When she says she loves my new haircut is she telling the truth or being sarcastic? The answer isn’t always obvious.
Especially for men.
Or for those who suffer from diseases like Alzheimer’s or Parkinson’s, or neurodevelopmental conditions such as Autism spectrum disorders. For people with these problems, any form of non-literal speech such as sarcasm, teasing or ‘white lies’ can be very confusing. A new video inventory of examples of these forms of indirect speech developed at McGill should help in the diagnosis and clinical testing of those with disorders of this kind.
A ‘truth bias’ underlies much social interaction
“We tend to believe that people tell the truth most of the time,” says Kathrin Rothermich, from McGill’s School of Communication Disorders, who has recently published a paper about the research in PLoS ONE. “So sarcasm and white lies seem to go against a basic understanding of what ‘should’ be happening in conversation. This may be part of what makes them so difficult to recognize for some.”
Rothermich has spent the past two years creating and testing the Relational Inference and Social Communication (RISC) video inventory that she and her colleague Marc Pell developed. These 926 videos feature short, scripted scenes with four actors interacting in different relationships (as romantic partners, as friends, as colleagues, or as boss/employee).
In each exchange, the actors were asked to convey one specific intention through their speech and actions: to be sincere, or to tell ‘white lies’, or to be teasing, or to be sarcastic. Rothermich then tested the videos on a group of healthy participants to see whether they were able to identify the speakers’ intentions, and to get feedback about which vocal and facial cues had helped them identify what was going on.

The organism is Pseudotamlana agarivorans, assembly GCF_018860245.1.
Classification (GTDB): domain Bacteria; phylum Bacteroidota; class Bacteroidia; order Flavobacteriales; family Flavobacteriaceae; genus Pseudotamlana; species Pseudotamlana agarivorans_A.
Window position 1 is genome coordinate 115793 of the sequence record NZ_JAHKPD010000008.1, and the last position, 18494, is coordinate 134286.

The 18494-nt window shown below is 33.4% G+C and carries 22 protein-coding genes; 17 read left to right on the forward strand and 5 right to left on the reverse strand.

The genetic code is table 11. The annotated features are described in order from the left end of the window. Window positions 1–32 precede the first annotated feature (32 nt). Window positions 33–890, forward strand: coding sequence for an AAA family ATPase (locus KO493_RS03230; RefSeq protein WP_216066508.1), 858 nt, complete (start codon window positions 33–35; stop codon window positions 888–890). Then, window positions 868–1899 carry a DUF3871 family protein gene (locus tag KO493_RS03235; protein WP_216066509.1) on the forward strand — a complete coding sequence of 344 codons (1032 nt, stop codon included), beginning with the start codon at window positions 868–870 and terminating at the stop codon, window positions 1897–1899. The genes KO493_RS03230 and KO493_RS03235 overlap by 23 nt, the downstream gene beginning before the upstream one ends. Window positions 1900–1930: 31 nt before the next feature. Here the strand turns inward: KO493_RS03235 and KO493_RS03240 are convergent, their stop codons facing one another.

Sarcasm is especially hard to recognize
Participants were generally well able to identify the speakers’ intention either when one of the actors was teasing someone else or when they were telling the truth. What proved to be more difficult, and particularly so for men, was identifying when someone was being sarcastic. It was only when sarcasm was used in relationships between friends that participants were better able to recognize it.
“We discovered that the actors found it hardest to perform the scripts where they were being asked to tease one another,” says Rothermich. “This may be because teasing doesn’t always fit easily or logically into a conversation. One of the things that some actors did was to speak with exaggerated or fake accents when they were teasing, which is something that other researchers have also reported.”
The researchers believe that this video inventory will provide a useful tool for future research on social cognition, inter-personal communication and the interpretation of a speaker’s intentions in both healthy adult and clinical populations.
To read the full article “Introducing RISC: A new video inventory for Testing Social Perception” by Kathrin Rothermich and Marc Pell in PLoS ONE:
The research was funded by the Fonds de la recherche en santé du Québec (FRSQ) and the Natural Sciences and Engineering Research Council of Canada (NSERC).
Nov. 27, 2015